Ruh-Roh, Cook Plans to Hold Out?

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Re: Ruh-Roh, Cook Plans to Hold Out?

Post by J. Kapp 11 » Tue Jun 30, 2020 10:40 am

Cliff wrote:
Mon Jun 29, 2020 3:37 pm
It wasn't really after week 8, not sure why anybody would start there. He was the best offensive weapon on the team in weeks 9 and 10.

Honestly I think he was actually injured after the Cowboys game in week 10. Only 11 carries in week 11 was really out of character for the team.

Week 11 he only had 11 attempts 2.4 yards. Rushing game never really got going. He still caught 5 passes for 31 yards
Week 12 was a bye.
Week 13 only 9 attempts. Injury to shoulder reported in this game, I believe. Even so, he still had the most all purpose yards on the team (64).
Week 14 he had 18 attempts for 62 yards and nearly split carries with Mattison who had 14 for 46. He also had 2 passes for 13 yards. He had the second most yards on the team behind Diggs who got 92 yards that game.
Week 15 he went out early and didn't make a significant impact
Week 16 he was out (Cousins goes 16/31 for 122 yards 1TD/1INT - Mike Boone gets 2.5 YPC in 11 attempts)
Week 17 starters sat, no useful information

From week to 11 to 17 (5 possible games discounting Bye and 17). Though his output was low he still mostly performed well compared to the rest of the team.

1 game he was out completely, 1 game he left early, 1 game (Week 11) he had limited impact, and 2 games he was 1st or 2nd in yards on the team.

In other words, 3 games in that stretch Cook didn't make an impact for the team. In the game he was completely out the team got stomped.
He left two games early. Seattle and the Chargers. And in Week 13, Mattison had more yards from scrimmage. I know it sounds like nit-picking, but if you're going to make the argument that he was still the most effective player on the team, I'm gonna push back on the details.

Also the games you cite as Cook being the most effective ... you call 18 carries for 62 yards with a long of 9 effective? Kirk Cousins was the player of that game, going 24-of-30 for 242, along with the defense, which shut down hapless David Blough.

From week 9 to the end of the season, Cook never once averaged more than 3.7 YPA on the ground in any game, including the playoff game against New Orleans. That is not effective. And if he was the most effective player on the team, then that's sort of like being the world's tallest midget (or whatever the PC term is).

If Dalvin Cook had continued his first-half success to any degree, I would have a hard time arguing he can't be replaced. But come on. Cook was not the same player in the second half, and there's no argument that can be made that he was. Neither the numbers nor the eye test back that up.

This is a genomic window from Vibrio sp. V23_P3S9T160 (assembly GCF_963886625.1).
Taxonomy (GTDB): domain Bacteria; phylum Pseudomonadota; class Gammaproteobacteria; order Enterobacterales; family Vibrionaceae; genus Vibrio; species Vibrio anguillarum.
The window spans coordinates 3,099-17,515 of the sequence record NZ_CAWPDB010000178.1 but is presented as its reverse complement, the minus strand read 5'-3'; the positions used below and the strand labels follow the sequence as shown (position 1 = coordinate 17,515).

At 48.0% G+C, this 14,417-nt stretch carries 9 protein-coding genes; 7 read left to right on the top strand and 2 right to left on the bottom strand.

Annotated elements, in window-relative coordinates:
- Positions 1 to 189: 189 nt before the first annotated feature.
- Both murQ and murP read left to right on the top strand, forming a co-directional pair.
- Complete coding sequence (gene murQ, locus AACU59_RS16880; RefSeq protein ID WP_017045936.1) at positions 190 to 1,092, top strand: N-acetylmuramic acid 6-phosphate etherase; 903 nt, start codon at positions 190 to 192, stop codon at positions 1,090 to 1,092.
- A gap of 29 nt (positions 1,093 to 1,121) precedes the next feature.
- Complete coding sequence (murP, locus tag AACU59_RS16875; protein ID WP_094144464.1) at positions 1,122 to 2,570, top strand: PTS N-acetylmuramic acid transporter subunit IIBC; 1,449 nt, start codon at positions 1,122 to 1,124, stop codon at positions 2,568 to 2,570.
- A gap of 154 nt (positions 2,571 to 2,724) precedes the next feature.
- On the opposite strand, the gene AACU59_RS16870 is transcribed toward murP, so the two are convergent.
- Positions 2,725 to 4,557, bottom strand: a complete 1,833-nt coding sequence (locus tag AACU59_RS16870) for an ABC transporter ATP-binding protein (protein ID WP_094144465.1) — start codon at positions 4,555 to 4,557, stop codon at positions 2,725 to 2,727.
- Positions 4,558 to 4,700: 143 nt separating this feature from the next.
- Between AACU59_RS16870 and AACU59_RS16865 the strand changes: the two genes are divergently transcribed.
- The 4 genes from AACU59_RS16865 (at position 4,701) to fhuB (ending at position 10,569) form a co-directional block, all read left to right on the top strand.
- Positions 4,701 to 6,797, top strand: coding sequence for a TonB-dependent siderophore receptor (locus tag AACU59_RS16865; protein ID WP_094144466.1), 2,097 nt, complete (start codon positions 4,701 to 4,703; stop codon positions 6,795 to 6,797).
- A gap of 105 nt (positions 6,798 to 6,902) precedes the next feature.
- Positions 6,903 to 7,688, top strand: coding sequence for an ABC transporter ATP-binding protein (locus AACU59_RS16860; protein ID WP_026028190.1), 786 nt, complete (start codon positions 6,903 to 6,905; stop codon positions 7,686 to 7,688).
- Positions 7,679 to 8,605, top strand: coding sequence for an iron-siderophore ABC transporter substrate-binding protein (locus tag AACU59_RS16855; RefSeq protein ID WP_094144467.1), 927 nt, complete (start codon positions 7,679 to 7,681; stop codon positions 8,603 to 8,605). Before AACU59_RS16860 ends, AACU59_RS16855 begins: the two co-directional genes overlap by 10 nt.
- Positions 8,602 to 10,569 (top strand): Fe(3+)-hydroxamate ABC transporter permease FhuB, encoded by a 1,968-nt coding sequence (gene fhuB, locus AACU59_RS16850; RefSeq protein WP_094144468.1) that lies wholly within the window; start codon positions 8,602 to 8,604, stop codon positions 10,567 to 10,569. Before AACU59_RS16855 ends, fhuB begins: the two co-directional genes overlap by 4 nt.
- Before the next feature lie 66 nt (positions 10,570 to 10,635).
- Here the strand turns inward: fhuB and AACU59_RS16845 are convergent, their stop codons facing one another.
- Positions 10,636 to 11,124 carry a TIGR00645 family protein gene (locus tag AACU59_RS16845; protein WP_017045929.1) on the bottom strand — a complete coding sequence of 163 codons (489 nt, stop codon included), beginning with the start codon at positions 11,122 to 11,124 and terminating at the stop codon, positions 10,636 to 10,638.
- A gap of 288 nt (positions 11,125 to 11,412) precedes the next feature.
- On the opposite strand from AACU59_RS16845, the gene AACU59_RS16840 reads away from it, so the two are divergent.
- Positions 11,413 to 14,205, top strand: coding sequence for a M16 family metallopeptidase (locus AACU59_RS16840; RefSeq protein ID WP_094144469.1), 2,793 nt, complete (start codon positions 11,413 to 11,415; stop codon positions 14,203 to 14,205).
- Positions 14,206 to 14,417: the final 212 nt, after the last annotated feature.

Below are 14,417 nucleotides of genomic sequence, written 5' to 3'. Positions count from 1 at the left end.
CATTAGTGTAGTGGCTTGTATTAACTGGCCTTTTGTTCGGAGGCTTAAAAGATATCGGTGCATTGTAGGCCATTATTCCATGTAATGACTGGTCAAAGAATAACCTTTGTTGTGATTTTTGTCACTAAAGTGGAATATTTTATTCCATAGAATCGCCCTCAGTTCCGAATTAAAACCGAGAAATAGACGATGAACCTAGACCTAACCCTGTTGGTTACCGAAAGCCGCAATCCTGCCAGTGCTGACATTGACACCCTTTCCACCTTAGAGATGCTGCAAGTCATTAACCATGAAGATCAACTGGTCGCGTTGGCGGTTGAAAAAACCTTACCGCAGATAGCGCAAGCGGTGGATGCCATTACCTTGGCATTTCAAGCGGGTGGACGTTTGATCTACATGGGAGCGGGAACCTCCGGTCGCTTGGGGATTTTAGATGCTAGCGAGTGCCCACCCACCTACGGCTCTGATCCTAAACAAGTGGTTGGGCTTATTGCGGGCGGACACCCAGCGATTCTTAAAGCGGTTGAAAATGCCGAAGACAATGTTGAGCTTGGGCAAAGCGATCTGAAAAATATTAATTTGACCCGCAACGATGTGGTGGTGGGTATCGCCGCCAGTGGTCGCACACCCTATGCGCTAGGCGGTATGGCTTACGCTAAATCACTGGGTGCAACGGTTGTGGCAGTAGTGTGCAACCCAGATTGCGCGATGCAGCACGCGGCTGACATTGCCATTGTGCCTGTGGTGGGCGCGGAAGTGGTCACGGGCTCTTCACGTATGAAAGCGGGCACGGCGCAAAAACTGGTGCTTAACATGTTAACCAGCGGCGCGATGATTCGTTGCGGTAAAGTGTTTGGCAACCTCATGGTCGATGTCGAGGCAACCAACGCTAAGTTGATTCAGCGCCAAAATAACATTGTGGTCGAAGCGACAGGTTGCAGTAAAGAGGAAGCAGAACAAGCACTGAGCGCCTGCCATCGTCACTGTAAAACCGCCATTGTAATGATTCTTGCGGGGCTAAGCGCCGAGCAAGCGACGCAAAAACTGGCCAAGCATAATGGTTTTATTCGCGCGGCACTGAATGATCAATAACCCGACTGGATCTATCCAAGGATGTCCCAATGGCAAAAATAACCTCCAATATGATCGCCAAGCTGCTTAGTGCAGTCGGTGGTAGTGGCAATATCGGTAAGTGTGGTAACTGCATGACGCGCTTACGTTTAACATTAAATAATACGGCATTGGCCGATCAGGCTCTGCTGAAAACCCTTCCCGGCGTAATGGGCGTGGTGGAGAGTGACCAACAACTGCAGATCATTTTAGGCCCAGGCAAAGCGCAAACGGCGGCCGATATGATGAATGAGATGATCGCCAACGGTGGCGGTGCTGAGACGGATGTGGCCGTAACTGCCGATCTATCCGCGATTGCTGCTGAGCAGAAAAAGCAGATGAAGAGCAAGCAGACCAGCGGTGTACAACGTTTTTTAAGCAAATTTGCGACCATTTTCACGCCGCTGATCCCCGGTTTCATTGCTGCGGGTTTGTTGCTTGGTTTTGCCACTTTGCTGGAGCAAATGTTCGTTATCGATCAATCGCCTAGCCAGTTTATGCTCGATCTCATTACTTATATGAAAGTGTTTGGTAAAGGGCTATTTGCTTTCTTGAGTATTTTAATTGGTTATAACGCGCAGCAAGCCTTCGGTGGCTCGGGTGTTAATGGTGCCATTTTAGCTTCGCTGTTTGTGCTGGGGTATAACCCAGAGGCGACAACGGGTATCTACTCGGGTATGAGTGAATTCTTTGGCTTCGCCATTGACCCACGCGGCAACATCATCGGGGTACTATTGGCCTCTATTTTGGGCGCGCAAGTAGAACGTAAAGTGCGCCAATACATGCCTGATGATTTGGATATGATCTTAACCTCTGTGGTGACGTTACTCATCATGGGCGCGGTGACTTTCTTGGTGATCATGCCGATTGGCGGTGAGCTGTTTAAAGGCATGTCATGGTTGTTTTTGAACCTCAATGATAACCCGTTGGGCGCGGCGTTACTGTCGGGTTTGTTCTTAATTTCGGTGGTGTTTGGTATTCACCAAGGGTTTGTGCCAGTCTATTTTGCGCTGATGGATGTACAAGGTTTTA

I know fantasy doesn't mean squat, but even fantasy experts don't recommend drafting Dalvin Cook in the first round. The reason is that you simply don't know what you're going to get with him. I personally think he's the most talented back in football. But he's not the best back in football. That title goes to Christian McCaffrey, largely because McCaffrey is almost always available and effective. With Cook, all we ever get are glimpses of what he can do. Your mileage may vary, but to me, glimpses are not worth $10 million a year.
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Re: Ruh-Roh, Cook Plans to Hold Out?

Post by StumpHunter » Tue Jun 30, 2020 12:08 pm

S197 wrote:
Mon Jun 29, 2020 9:03 pm
Cliff is correct, he injured himself in the Cowboys game. He played through it for a few games but wasn't 100%.

Also Mattison hasn't been the healthiest either. Both he and Cook were injured. I know this because I handcuffed Cook with Mattison and it did absolutely nothing for me :lol:
Only 100 carries over 15 weeks and he still missed time.

His production slowed in the second half of the season as well, btw.
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Re: Ruh-Roh, Cook Plans to Hold Out?

Post by VikingLord » Tue Jun 30, 2020 1:47 pm

J. Kapp 11 wrote:
Tue Jun 30, 2020 10:40 am
If Dalvin Cook had continued his first-half success to any degree, I would have a hard time arguing he can't be replaced. But come on. Cook was not the same player in the second half, and there's no argument that can be made that he was. Neither the numbers nor the eye test back that up.

I know fantasy doesn't mean squat, but even fantasy experts don't recommend drafting Dalvin Cook in the first round. The reason is that you simply don't know what you're going to get with him. I personally think he's the most talented back in football. But he's not the best back in football. That title goes to Christian McCaffrey, largely because McCaffrey is almost always available and effective. With Cook, all we ever get are glimpses of what he can do. Your mileage may vary, but to me, glimpses are not worth $10 million a year.
That's why I said Cook needs this year to show he can stay healthy and stay productive before the Vikings consider substantially increasing his pay. If they want to increase it based on his past performance, at least as it applies to this upcoming season, that increase simply has to account for his inability to stay healthy over the prior 3 seasons. I agree with you 100% that there is no way Cook should get $10 million next year based on what we've seen so far.